In an average year, more than 2.1 million American couples get engaged—and the number of gays and lesbians marrying is rising, too, thanks to the increasing states offering marriage equality.
Because there are so many details that go into planning a proposal, it’s easy to forget a critical step: insuring the ring! This is the very first step you can take to guarantee the ring will always be a reminder of your love and commitment. A recent Jewelers Mutual survey of 650 recently engaged men found that 50 percent of men did not insure the ring after purchase, leaving the jewelry without protection in cases of loss, theft or damage.
Look, we know it’s an extra cost that you might not want to deal with—but imagine if the ring was stolen or lost? It can happen easily—especially the losing part.
So when should you insure the ring? Experts agree that applying directly after purchase is the most ideal time to get protection; it's fast, easy and more affordable than you may think. Get a free Perfect Circle Jewelry Insurance quote from Jewelers Mutual and see for yourself. Once it’s insured, you will feel confident that the ring is ready to dazzle your future spouse.
A marriage proposal is a stressful event for a hopeful future bride, broom or groom, but ensuring the ring is kept safe until the question is popped doesn't have to be. Here are five tips on protecting your ring until the big day:
Store the ring in a safe place. 66 percent of men reported in the survey that they stored the ring at their place of residence after purchase. This may not be the safest option.
Ensure she or he doesn't find it. Hiding the ring at home raises the potential that a future bride or groom will discover it. Keeping the ring at a bank safety deposit box will prevent this from happening and also keep the ring safe from theft.
Document it. Have you made a list of all of the things you will need for a proposal? Flowers, music, location? Don't forget to also keep an accurate appraisal of the ring. Make two copies and store one separate from your jewelry. Also be extra smart and include a photo or video of the ring. (Though be sure to delete that photo from your phone after you snap it.)
Keep it with you and don't leave it unattended in a car or suitcase. If traveling to a special destination for a proposal when you arrive at a hotel or restaurant, don't hand your jewelry bag to a hotel or restaurant staff. Carry it personally.
The wedding industry is full of frothy gowns, heavily iced-out bling, slinky draped column dresses and layers of lovely lace. But what if you don't want all that on your body on one of the happiest days of your life? Even if your mother, grandmother and aunt are insisting that you should wear a dress, you can say no. No to a gown, and yes to pants. Brides, no matter their sexual orientation, should have the right to consider wearing pants on their wedding day and still be considered a bride (if you want!). Or at least know that pants are a viable, acceptable option. That's what Meg Keene, beloved editor in chief of APracticalWedding.com, wants you to know. She's even launched a photo-submission campaign called 1,000 Brides in Pants to support the mission.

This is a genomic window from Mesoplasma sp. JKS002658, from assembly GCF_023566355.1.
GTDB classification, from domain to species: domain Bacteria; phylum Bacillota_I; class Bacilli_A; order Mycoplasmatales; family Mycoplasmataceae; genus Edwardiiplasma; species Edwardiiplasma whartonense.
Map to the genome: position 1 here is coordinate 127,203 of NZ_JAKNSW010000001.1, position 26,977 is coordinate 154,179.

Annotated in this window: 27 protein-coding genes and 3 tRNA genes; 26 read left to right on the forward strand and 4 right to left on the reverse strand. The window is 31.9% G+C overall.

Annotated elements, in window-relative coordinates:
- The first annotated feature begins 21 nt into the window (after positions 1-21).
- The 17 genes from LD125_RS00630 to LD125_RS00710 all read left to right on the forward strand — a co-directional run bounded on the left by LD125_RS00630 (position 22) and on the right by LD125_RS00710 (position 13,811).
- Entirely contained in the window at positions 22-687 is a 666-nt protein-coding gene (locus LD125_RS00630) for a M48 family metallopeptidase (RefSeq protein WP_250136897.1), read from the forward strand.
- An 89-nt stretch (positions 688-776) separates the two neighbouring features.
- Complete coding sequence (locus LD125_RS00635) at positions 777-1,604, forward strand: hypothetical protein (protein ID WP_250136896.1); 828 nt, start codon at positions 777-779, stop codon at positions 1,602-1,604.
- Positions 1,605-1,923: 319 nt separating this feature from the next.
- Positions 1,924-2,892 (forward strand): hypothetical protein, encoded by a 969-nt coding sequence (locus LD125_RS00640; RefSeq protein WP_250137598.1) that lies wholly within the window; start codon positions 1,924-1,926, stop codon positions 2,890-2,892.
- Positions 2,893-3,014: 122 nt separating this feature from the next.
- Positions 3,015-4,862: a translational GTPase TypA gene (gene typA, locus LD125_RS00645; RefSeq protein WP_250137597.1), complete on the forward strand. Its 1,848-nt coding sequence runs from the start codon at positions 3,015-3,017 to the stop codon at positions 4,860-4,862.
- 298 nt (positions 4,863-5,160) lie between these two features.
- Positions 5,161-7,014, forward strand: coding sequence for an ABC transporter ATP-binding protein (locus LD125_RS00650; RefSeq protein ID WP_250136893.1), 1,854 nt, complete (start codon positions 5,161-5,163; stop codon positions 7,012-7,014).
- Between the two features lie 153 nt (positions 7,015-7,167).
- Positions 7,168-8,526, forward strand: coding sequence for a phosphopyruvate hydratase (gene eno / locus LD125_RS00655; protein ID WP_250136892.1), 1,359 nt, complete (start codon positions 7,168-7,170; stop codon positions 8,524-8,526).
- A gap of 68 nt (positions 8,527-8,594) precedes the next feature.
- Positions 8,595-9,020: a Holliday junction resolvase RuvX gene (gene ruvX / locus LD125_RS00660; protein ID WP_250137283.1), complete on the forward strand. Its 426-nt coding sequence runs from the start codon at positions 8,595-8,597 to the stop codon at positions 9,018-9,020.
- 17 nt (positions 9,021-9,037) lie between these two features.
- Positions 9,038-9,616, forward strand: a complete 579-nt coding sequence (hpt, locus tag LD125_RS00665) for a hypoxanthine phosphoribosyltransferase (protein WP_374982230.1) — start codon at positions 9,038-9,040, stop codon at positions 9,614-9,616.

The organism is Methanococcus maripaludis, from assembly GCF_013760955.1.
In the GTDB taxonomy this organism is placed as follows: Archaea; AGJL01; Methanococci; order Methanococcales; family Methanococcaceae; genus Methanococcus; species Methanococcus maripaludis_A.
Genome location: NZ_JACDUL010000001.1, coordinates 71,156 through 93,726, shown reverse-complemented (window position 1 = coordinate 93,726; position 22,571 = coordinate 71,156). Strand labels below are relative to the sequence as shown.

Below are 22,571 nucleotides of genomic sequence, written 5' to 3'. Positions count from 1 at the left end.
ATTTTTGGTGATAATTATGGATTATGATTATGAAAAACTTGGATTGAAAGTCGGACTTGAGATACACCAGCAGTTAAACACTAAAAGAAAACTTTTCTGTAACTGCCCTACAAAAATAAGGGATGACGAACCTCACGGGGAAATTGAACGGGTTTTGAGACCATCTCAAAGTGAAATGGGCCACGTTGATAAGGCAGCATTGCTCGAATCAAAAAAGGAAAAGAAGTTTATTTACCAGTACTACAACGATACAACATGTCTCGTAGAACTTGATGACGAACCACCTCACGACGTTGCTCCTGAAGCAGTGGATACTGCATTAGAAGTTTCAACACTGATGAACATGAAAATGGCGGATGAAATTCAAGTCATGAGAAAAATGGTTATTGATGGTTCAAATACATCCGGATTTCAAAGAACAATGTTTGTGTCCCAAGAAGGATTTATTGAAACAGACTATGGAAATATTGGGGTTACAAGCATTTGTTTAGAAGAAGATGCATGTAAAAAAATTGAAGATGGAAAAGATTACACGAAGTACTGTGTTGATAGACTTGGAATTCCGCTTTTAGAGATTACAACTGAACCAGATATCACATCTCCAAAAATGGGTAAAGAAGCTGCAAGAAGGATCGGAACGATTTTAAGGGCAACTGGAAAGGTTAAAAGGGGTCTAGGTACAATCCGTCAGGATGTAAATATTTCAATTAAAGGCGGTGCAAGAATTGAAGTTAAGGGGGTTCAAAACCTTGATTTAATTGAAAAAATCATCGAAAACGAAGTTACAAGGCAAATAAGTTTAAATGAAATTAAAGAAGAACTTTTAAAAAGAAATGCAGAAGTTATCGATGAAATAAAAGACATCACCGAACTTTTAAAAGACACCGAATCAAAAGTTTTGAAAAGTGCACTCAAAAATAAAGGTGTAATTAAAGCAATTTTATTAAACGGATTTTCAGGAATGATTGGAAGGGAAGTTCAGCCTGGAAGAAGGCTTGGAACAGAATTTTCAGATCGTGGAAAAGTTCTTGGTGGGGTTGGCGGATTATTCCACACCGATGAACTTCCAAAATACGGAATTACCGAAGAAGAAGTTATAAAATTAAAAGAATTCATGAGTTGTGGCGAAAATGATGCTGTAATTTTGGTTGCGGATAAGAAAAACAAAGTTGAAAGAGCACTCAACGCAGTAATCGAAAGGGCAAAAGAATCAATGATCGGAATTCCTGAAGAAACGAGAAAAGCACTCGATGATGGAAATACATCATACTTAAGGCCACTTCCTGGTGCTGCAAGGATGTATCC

"Many of the most prominent feminist voices have given into the idea that weddings are simply not worth the fight — that feminist weddings can't be a thing," says Keene. "But I believe that weddings are an excellent entry point to feminism. Many women get engaged and find themselves facing traditions like being given away, traditions that they may not have thought twice about before, but that are suddenly very discomforting." It's Keene's aim to prove that weddings can indeed promote feminism. A Practical Wedding's newly minted project Brides in Pants aims to break the commonly held belief that a bride is only a bride if she's wearing a dress.
At Equally Wed, we primarily serve same-sex couples, and our gay and lesbian female readers run the gamut from feminine brides to sporty, tomboy brides to butch brides to butch brooms. The broom term came along as a shortened version of bridegroom when our editor in chief and publisher married in 2009, and Maria absolutely didn't want to be called a bride, nor did she identify as a groom. And the word broom was born. (Although we also heard it later in the Sex and the City movie.) In many of our two-women weddings we've featured, more than half of the couples have at least one woman wearing pants, whether they're of the masculine styles from the likes of Express for Men, Armani and Men's Wearhouse or feminine looks from Sarah Jassir, Theia (left) or Lazaro (below).
“1,000 Brides in Pants was born of a bit of a verbal barroom brawl,” says Keene. She was discussing APW's mission of promoting feminist weddings over some whisky, and a friend asked, "How can feminist weddings even be a thing, if women don't feel like they can wear pants on their wedding days?" Challenge accepted, and 1,000 Brides in Pants was born. “One of the early feminist fights was getting women the right to wear pants,” says Keene. “As hard fought as that right was, most of us don't think about when we pull on our jeans in the morning. On our wedding day, however, different rules apply. Outside of the queer community, very few women even consider pants to be an option when getting hitched. You may not own a single skirt, but when it comes to shopping for your wedding outfit, the only acceptable option seems to be a dress.”